second Chicago tour. In order to comply with the School District's request, Titan was required to spend additional time redesigning the interior dimensions and making new structural calculations for the three school buildings.
17. At the specific request of the School District, Titan prepared a model of a typical Titan-type school for the School District's use in connection with a television presentation. It cost Titan $2,528.58 to prepare that model, and the School District intended to reimburse Titan for that expense.
18. On or about June 15, 1972, Titan completed the performance of its services for the School District.
19. The fair market value of the services performed by Titan on behalf of the School District, during the period of approximately January 19, 1972, to June 15, 1972, is $68,500. This figure is the sum of the following elements:
(a) $49,500 for professional services in the preparation of drawings and specifications;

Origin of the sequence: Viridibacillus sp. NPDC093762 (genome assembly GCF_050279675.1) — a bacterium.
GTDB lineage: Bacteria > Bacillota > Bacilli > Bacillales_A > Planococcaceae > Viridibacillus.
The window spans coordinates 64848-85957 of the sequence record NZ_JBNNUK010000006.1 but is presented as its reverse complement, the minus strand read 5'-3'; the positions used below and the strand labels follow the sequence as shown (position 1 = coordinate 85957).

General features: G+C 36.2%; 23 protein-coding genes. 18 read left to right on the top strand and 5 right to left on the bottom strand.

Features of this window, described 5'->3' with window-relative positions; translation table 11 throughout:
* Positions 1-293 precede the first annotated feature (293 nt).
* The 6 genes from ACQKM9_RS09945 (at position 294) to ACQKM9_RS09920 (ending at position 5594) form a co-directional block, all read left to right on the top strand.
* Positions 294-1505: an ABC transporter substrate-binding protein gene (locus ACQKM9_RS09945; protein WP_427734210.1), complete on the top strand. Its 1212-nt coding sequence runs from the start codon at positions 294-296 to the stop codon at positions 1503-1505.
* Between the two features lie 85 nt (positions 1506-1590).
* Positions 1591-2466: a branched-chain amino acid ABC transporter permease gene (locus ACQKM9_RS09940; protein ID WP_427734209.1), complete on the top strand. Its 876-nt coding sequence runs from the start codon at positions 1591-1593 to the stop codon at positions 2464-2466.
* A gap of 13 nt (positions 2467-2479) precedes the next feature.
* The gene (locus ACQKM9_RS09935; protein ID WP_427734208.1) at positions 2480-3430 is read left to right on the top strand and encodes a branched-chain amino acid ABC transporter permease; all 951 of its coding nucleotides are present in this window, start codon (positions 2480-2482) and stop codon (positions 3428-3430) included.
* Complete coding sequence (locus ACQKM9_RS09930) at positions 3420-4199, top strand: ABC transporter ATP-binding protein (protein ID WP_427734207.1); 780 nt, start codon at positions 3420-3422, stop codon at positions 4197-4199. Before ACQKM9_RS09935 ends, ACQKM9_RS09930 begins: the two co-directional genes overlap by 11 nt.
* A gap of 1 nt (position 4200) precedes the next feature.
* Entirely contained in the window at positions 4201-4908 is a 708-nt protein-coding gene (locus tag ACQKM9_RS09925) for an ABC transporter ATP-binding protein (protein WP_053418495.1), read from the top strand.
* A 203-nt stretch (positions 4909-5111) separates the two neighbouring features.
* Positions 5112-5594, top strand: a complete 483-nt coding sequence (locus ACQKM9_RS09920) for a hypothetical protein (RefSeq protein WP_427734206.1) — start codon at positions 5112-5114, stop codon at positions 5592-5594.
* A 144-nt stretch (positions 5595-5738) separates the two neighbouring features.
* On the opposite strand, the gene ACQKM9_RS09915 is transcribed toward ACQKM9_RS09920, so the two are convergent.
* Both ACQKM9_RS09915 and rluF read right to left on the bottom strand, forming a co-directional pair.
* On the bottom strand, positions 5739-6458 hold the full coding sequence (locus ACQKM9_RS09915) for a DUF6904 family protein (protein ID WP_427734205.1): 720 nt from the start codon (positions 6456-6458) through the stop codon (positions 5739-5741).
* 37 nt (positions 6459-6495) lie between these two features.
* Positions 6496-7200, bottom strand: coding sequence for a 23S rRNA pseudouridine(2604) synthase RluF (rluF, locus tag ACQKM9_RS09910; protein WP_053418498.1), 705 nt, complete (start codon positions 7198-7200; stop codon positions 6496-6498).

(b) $5,000 for the preparation of the complete set of final specifications;
(c) $9,000 for the preparation of equipment lists; and
(d) $5,000 for the additional work Titan performed in order to comply with the requested architectural change.
20. The three school projects which Titan had designed were advertised by the School District for public bidding on or about June 15, 1972. The advertisement was based on the drawings, specifications and equipment lists which Titan had prepared.
21. On or about July 18, 1972, the School District suspended the bidding for the three school projects. Those projects, as designed by Titan, were never built, and Titan was never afforded an opportunity to bid on those projects.
22. The bidding on the three projects was suspended by the School District as a result of its being informed by the Department of Education of the Commonwealth of Pennsylvania, in July, 1972, that the Commonwealth would not subsidize the three projects. The Commonwealth's decision was based on the Pennsylvania Department of Education's belief that the proposed single contract award would contravene § 7-751's requirement of four prime contractors, and that the Titan projects did not fall within § 7-751's prefabrication exception.
23. Titan has never been paid for any of the services it rendered to the School District as described above.